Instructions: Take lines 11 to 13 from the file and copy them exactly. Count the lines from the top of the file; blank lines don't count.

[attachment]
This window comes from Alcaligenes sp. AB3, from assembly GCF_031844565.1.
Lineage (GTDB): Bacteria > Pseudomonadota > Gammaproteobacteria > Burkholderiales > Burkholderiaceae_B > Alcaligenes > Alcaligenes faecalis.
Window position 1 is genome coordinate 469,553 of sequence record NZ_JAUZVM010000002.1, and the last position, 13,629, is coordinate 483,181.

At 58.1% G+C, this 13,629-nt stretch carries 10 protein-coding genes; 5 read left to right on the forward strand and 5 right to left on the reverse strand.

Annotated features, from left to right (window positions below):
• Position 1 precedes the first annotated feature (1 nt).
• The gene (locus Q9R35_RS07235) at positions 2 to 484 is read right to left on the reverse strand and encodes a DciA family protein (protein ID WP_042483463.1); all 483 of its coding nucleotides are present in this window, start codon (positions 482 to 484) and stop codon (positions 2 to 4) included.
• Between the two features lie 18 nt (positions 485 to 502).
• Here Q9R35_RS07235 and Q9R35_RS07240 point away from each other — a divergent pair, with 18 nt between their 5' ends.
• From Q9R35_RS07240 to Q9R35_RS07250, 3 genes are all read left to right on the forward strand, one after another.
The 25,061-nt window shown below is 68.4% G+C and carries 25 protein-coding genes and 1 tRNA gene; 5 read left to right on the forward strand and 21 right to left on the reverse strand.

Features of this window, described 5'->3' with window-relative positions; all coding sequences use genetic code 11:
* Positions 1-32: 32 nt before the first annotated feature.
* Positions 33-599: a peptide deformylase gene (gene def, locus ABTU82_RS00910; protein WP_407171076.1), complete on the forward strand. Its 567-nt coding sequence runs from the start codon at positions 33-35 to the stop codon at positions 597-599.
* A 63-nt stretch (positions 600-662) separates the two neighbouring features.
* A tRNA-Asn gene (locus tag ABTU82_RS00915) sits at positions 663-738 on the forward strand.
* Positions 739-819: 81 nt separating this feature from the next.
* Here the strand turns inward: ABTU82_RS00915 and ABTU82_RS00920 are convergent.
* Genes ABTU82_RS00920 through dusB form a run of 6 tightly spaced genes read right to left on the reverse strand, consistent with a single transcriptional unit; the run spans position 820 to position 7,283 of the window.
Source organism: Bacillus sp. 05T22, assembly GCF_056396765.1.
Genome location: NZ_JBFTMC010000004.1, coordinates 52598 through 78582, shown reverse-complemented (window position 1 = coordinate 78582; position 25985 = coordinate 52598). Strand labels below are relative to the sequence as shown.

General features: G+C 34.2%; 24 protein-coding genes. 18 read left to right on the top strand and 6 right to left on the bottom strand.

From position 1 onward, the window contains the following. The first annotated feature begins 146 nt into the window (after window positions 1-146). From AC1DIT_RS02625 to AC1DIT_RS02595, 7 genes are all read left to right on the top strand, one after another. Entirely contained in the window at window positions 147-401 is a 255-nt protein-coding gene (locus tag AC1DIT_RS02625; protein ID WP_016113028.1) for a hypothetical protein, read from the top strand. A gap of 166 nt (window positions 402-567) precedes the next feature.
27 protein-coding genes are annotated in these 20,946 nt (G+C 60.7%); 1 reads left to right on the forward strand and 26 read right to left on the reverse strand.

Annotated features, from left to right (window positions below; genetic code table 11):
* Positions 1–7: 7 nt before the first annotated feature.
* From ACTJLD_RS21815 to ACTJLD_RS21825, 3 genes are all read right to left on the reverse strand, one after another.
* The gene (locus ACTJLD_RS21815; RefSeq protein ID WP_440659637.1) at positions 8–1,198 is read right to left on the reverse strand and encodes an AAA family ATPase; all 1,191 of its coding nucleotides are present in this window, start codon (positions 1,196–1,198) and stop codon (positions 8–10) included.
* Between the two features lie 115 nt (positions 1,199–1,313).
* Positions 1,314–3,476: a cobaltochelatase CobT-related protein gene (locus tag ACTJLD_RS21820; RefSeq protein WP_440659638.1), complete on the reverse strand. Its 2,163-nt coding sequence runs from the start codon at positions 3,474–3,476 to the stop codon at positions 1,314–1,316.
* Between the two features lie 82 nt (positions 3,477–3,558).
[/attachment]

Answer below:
The 25,061-nt window shown below is 68.4% G+C and carries 25 protein-coding genes and 1 tRNA gene; 5 read left to right on the forward strand and 21 right to left on the reverse strand.

Features of this window, described 5'->3' with window-relative positions; all coding sequences use genetic code 11:
* Positions 1-32: 32 nt before the first annotated feature.